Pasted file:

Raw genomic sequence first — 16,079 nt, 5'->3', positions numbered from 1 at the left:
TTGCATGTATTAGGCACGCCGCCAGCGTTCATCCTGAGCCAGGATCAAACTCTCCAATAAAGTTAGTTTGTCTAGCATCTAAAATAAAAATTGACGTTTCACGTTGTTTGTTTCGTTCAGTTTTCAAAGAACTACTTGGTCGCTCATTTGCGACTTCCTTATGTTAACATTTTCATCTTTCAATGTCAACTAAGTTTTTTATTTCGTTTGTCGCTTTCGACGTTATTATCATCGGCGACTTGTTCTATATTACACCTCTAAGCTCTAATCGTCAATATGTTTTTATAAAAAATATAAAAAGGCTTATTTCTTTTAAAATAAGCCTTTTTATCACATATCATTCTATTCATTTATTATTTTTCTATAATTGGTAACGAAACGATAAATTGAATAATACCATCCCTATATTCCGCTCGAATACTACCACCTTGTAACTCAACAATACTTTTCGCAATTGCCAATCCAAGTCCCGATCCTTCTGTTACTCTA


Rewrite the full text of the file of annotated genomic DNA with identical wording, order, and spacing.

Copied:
Raw genomic sequence first — 16,079 nt, 5'->3', positions numbered from 1 at the left:
TTGCATGTATTAGGCACGCCGCCAGCGTTCATCCTGAGCCAGGATCAAACTCTCCAATAAAGTTAGTTTGTCTAGCATCTAAAATAAAAATTGACGTTTCACGTTGTTTGTTTCGTTCAGTTTTCAAAGAACTACTTGGTCGCTCATTTGCGACTTCCTTATGTTAACATTTTCATCTTTCAATGTCAACTAAGTTTTTTATTTCGTTTGTCGCTTTCGACGTTATTATCATCGGCGACTTGTTCTATATTACACCTCTAAGCTCTAATCGTCAATATGTTTTTATAAAAAATATAAAAAGGCTTATTTCTTTTAAAATAAGCCTTTTTATCACATATCATTCTATTCATTTATTATTTTTCTATAATTGGTAACGAAACGATAAATTGAATAATACCATCCCTATATTCCGCTCGAATACTACCACCTTGTAACTCAACAATACTTTTCGCAATTGCCAATCCAAGTCCCGATCCTTCTGTTACTCTA